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French government tells ISP it can't legally block Google advertisements, but schedules debate on the issue for later in the month.
Could France begin charging Google and other prominent content providers for the right to use their networks?
French tech experts are bandying about the idea of presenting content companies with a bill for the right to make big profits off the internet traffic that uses their networks.
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On Jan. 15, a debate on the matter will be conducted by Industry Minister Arnaud Montebourg and French Digital Economy Minister Fleur Pellerin, according to Bloomberg.
Pellerin said that she will speak with Google's French representatives before that date, Bloomberg wrote.
The idea appears to have originated after a public row between French ISP Free and Google, after Free began blocking online advertisements for paying customers, wrote The New York Times. Free argued that it didn't want to carry the copious volume of traffic Google and other popular sites can generate.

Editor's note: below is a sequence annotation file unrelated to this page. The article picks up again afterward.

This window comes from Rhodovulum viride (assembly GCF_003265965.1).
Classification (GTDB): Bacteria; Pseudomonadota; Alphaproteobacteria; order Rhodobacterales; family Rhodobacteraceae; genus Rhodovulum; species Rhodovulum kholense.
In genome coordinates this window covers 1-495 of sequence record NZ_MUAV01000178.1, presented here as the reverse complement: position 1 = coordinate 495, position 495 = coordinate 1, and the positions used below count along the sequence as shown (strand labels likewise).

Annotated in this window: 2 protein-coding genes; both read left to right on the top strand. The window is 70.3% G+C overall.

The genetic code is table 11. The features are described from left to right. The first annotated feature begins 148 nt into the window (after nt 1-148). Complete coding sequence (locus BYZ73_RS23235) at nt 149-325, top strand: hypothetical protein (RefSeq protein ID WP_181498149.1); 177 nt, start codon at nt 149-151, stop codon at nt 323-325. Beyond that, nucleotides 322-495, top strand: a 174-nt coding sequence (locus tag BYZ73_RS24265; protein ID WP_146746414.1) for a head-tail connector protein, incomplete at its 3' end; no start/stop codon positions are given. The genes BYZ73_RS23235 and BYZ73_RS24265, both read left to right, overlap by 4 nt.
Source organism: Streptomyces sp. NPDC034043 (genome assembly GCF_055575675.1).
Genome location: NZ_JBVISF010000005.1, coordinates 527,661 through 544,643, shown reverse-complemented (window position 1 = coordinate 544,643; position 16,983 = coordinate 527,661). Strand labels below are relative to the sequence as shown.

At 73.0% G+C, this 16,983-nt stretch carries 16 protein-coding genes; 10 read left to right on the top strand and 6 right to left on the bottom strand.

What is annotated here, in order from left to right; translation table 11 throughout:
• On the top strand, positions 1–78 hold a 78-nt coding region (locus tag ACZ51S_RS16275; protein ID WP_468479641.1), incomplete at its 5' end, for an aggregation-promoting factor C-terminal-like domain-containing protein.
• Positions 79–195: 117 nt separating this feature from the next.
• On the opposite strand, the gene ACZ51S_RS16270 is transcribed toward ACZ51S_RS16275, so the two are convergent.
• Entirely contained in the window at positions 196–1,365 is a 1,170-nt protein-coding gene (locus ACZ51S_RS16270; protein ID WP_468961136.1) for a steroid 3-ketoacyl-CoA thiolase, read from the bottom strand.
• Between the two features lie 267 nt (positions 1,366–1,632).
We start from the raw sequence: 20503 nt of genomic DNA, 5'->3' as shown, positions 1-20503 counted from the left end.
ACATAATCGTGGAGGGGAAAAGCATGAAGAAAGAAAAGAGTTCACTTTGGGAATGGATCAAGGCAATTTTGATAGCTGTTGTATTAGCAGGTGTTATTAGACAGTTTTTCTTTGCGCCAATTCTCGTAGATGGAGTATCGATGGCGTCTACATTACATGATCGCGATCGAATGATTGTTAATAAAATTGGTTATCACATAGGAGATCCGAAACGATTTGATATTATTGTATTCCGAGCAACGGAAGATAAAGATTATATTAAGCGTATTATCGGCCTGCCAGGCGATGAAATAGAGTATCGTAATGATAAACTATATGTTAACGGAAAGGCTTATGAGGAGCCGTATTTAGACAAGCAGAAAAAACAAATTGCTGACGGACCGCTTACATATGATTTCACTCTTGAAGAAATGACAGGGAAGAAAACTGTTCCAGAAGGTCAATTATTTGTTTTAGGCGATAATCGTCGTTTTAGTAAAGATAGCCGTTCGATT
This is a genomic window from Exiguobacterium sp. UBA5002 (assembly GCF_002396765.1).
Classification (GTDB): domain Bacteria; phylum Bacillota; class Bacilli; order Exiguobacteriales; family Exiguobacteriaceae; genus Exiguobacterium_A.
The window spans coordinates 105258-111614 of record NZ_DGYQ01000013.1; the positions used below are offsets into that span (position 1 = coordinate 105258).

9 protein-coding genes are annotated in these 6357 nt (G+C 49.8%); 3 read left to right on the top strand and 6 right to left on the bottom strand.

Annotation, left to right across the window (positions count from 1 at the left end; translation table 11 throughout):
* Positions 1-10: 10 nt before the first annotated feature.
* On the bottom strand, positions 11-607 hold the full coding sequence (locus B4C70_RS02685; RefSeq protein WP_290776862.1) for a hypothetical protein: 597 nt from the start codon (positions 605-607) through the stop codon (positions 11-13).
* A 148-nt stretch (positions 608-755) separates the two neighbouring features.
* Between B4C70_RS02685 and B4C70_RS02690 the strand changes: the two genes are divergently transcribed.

Free is also suspected of holding videos from Youtube — a Google company — "hostage" in an effort to solicit payments from backbone carrier Cogent, wrote Techdirt.com.
Pellerin ordered Free to stop blocking the advertisements, arguing that an "internet service provider cannot unilaterally implement such blocking," and that the practice was not consistent with the notion of a free, open internet.
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That's good news for websites which rely almost exclusively on advertisements to make money, which could be in serious trouble if ISPs begin blocking such content.
However, Pellerin had her own reservations about Google's thus-far unfettered access to French networks.
“What solutions do Internet providers have when faced with content providers who use their networks but don’t invest in them?” she speculated on Monday, according to Russia Today.